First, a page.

From Floods and Wildfires to inaction and urgency: These are the top climate and weather stories of 2021
CNN - December 22, 2021

The climate crisis took a catastrophic toll across the globe in 2021. From the Arctic to Louisiana and to China's Henan province, signs that climate change is already altering our weather were everywhere. This year's disasters are proof the climate crisis is intensifying and that the window is rapidly closing to slash our reliance on fossil fuels and to prevent changes that would transform life as we know it. This article summarizes the top 10 climate crisis stories of 2021.
In 2021, Climate Ambitions Soared and Crashed in the U.S.
and Around the World
NPR - December 22, 2021

After four years of near-silence about climate change in the White House, 2021 brought an abrupt shift. President Biden turned it into one of the defining issues of his presidency, proposing ambitious efforts to replace fossil fuels with clean energy sources and lead a global campaign to cut greenhouse gases. But as the year ended, it appeared that the most significant of those proposals had crashed into a wall of opposition from Republicans in Congress and one notable Democrat — Sen. Joe Manchin of West Virginia. And at a global summit, efforts to fight climate change lagged well behind promises to do so.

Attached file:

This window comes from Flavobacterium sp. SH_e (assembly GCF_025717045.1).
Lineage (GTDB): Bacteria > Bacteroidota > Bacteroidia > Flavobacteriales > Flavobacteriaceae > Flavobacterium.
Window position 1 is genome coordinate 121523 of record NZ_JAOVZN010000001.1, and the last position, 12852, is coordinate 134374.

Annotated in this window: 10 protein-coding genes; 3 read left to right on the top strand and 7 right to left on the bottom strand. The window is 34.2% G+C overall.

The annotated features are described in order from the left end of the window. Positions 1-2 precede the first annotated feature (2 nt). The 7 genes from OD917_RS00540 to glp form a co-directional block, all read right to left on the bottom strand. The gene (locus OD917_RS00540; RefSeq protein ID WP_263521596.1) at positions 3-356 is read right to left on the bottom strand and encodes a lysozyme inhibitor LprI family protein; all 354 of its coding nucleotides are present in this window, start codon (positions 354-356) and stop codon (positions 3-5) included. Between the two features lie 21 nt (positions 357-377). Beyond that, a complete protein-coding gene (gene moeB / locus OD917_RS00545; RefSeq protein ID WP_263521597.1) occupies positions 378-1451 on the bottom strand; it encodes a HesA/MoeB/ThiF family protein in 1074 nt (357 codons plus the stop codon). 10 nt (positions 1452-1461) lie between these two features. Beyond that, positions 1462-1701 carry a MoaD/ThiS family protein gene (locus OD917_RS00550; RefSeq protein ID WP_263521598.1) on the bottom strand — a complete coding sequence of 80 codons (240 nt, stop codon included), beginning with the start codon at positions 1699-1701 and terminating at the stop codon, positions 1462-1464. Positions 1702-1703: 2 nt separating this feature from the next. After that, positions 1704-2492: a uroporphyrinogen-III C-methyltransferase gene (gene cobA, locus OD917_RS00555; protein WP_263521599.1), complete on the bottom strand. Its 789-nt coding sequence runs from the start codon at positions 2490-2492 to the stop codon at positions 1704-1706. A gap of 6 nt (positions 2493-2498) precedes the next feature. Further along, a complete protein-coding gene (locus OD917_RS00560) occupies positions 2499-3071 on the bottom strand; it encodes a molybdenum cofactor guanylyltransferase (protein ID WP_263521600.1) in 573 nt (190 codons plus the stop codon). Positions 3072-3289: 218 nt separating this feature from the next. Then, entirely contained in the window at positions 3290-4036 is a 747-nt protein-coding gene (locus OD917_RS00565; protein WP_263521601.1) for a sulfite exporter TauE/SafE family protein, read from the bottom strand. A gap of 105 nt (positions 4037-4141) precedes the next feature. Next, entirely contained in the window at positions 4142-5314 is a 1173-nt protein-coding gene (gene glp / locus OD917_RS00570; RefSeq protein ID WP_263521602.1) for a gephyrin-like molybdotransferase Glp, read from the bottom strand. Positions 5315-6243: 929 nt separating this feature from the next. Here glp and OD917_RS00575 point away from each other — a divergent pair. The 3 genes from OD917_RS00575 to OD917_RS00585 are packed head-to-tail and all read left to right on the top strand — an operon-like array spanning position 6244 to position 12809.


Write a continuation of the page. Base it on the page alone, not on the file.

The Resilience Roundup highlights CIRCA's presence in the news, provides links to recent local/state/national news articles related to resilience and adaptation, and announces upcoming events and seminars.
The Connecticut Institute for Resilience and Climate Adaptation's (CIRCA) mission is to increase the resilience and sustainability of vulnerable communities along Connecticut's coast and inland waterways to the growing impacts of climate change and extreme weather on the natural, built, and human environment. The institute is located at the University of Connecticut's Avery Point campus and includes faculty from across the university. CIRCA is a partnership between UConn and the Connecticut Department of Energy and Environmental Protection (CT DEEP). 
State and Regional News Clips